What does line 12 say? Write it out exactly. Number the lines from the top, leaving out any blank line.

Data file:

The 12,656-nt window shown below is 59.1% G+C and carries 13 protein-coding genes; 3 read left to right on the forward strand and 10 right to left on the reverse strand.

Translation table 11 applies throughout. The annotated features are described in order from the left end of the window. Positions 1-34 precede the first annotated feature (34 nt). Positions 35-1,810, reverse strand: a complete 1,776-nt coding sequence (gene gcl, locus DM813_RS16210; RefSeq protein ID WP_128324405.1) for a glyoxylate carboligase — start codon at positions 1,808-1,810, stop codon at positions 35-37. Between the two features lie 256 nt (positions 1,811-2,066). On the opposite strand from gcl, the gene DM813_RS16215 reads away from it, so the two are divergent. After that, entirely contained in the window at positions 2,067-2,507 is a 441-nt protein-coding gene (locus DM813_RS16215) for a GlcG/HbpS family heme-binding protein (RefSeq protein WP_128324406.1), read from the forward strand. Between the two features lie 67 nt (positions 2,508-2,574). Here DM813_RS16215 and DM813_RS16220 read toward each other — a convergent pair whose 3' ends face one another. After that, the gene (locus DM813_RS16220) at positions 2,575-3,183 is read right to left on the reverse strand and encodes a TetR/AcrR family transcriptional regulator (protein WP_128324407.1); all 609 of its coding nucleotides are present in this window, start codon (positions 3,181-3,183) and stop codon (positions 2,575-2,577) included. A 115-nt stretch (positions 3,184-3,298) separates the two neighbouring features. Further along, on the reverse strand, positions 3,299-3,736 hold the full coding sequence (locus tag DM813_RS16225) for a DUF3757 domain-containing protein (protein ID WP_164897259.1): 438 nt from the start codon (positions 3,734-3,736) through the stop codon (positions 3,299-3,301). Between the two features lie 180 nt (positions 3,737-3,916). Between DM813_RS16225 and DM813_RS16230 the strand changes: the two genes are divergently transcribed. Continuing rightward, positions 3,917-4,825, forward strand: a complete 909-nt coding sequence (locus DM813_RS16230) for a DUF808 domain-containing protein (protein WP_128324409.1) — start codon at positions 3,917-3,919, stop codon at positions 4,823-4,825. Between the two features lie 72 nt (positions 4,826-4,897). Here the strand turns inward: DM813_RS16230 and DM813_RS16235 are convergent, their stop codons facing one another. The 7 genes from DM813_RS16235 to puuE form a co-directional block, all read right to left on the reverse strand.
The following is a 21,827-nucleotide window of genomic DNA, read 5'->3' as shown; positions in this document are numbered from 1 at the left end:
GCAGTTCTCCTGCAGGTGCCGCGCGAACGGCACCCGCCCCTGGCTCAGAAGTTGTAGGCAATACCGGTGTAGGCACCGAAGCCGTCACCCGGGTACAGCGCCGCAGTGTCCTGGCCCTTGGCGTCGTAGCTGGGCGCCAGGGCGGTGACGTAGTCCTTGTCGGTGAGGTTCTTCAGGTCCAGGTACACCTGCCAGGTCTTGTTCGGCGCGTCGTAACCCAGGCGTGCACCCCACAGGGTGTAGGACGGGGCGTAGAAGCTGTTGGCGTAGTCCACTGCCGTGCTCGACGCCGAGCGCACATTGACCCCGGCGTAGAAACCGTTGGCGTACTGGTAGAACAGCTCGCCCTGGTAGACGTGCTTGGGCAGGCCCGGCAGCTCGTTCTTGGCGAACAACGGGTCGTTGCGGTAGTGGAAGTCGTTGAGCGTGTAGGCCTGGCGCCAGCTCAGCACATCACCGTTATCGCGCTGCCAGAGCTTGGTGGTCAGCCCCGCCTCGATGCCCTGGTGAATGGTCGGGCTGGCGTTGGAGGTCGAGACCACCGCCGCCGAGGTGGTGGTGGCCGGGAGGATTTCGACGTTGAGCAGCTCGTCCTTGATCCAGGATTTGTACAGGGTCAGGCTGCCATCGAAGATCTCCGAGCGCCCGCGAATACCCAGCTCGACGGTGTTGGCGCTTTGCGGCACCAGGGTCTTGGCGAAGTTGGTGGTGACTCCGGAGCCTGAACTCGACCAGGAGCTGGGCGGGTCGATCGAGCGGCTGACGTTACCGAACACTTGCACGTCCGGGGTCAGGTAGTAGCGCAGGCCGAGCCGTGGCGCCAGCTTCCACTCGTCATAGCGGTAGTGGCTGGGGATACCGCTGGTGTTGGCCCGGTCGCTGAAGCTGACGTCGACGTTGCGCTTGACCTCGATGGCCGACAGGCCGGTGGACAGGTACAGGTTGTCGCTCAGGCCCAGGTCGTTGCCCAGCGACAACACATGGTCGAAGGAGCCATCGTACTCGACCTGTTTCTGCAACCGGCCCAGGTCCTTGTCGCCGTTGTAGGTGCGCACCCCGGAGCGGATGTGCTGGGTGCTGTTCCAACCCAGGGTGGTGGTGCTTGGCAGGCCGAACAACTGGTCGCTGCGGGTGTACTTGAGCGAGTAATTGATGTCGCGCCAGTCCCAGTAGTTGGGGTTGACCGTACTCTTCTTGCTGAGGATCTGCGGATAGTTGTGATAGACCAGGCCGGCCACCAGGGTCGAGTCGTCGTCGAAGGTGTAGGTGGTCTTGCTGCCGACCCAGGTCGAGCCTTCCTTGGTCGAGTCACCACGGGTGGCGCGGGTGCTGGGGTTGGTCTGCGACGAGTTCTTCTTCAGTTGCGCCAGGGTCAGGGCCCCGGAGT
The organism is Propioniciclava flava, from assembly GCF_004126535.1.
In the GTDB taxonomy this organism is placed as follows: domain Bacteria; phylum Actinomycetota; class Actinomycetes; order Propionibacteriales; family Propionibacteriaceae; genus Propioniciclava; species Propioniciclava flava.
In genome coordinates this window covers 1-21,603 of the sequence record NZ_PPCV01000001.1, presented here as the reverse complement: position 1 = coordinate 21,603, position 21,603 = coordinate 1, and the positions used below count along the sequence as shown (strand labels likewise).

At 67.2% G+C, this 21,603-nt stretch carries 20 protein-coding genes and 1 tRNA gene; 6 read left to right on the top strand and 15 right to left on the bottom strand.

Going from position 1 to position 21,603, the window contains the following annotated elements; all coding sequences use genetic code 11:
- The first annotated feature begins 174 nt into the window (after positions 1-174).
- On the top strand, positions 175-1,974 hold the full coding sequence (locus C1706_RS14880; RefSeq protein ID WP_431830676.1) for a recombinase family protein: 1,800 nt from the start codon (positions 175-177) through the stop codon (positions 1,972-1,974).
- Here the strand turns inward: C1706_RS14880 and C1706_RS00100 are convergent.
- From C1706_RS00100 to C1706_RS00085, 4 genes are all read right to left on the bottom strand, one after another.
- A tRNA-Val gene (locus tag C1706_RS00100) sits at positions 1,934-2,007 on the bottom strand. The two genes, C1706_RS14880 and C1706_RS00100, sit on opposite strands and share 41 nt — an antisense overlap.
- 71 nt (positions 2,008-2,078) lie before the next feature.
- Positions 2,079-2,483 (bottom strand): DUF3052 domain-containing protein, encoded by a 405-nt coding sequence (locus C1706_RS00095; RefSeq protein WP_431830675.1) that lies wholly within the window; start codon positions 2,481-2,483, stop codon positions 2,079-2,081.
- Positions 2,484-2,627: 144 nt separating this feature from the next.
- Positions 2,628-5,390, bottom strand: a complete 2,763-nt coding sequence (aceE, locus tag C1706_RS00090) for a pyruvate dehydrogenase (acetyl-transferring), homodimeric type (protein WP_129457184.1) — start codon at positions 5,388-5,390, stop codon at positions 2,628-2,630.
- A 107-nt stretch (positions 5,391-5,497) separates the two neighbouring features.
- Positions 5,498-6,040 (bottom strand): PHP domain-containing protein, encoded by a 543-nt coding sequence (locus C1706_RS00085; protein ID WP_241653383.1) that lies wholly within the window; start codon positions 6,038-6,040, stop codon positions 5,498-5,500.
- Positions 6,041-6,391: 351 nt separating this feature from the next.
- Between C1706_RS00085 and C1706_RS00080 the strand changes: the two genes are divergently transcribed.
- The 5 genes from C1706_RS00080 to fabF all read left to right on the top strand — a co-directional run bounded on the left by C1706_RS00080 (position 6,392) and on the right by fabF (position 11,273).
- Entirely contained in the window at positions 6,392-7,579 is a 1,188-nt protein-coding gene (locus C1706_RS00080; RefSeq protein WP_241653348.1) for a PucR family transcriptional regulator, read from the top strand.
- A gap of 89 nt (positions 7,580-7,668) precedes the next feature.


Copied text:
- Here the strand turns inward: C1706_RS14880 and C1706_RS00100 are convergent.